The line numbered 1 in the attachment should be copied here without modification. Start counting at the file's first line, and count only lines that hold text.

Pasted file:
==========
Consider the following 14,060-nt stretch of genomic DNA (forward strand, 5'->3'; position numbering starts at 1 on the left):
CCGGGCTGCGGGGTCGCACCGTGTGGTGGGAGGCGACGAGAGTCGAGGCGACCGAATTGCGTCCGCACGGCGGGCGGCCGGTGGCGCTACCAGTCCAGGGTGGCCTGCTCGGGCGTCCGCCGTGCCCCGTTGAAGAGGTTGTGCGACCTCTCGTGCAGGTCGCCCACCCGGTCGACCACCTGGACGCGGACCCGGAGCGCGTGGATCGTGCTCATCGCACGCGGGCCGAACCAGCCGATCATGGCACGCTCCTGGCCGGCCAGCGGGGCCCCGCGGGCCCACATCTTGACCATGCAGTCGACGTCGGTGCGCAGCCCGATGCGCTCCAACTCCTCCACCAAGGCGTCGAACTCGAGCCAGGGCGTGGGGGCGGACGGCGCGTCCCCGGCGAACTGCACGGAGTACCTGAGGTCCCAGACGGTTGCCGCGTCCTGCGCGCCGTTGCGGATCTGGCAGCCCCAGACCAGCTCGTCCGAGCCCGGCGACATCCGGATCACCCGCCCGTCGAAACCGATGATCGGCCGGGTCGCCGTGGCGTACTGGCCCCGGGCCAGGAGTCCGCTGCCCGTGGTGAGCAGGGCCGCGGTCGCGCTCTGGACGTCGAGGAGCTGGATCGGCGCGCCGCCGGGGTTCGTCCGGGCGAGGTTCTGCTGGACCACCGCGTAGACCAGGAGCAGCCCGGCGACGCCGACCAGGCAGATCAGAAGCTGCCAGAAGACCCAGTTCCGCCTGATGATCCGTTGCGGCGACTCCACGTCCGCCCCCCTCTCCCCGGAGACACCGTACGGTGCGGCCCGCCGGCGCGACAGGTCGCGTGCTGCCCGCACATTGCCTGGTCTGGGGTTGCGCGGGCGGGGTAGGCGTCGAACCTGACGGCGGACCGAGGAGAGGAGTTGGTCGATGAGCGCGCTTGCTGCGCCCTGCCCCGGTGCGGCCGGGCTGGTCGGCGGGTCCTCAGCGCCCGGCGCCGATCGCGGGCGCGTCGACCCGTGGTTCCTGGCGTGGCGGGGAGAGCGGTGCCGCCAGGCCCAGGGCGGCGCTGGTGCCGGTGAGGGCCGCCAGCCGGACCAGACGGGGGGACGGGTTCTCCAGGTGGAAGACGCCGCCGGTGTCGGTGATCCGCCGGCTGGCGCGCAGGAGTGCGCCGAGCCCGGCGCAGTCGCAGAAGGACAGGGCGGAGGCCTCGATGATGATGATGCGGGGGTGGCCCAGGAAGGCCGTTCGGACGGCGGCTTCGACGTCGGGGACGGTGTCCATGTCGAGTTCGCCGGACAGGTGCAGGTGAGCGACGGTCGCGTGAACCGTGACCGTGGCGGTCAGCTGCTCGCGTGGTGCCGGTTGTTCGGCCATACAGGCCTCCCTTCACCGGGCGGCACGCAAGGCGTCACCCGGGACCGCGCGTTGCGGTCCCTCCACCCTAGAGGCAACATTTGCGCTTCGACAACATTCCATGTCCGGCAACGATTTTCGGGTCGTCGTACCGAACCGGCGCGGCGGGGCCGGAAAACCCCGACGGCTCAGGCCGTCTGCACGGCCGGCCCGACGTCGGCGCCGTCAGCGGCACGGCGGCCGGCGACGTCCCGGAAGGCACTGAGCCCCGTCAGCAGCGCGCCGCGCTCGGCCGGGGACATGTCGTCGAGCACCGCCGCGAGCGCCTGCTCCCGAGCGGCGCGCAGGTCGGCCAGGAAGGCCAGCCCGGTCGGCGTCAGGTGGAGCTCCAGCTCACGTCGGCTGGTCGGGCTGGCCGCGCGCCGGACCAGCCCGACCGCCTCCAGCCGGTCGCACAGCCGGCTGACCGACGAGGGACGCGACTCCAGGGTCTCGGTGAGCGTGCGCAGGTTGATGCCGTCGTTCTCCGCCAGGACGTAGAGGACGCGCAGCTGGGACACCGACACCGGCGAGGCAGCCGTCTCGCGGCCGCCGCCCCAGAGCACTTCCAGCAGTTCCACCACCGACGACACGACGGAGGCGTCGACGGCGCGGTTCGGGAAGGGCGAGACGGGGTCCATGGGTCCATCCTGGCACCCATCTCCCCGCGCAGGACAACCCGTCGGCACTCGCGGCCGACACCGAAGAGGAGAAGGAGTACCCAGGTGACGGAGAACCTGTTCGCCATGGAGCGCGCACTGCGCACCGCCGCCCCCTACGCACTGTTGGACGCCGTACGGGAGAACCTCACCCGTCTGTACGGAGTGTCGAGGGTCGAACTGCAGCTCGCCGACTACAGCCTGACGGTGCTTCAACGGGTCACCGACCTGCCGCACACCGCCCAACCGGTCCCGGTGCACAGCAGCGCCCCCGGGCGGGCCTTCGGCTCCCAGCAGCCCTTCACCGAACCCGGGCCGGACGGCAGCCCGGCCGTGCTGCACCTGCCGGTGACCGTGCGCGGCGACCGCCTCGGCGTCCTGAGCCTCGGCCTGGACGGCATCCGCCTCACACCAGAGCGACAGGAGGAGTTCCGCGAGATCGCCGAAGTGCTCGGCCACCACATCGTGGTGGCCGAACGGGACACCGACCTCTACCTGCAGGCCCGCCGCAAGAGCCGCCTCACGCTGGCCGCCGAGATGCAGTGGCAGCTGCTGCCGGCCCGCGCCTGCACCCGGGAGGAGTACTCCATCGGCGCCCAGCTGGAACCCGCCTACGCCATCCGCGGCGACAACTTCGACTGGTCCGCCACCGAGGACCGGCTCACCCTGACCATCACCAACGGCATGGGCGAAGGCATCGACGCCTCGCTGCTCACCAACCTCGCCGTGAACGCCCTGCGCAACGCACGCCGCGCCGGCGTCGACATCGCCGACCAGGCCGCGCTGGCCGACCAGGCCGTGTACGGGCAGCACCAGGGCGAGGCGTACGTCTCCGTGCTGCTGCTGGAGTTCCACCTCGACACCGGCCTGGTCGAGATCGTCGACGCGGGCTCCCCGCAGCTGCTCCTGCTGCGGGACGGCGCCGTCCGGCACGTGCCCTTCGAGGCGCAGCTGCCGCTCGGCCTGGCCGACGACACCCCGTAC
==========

Consider the following 14,060-nt stretch of genomic DNA (forward strand, 5'->3'; position numbering starts at 1 on the left):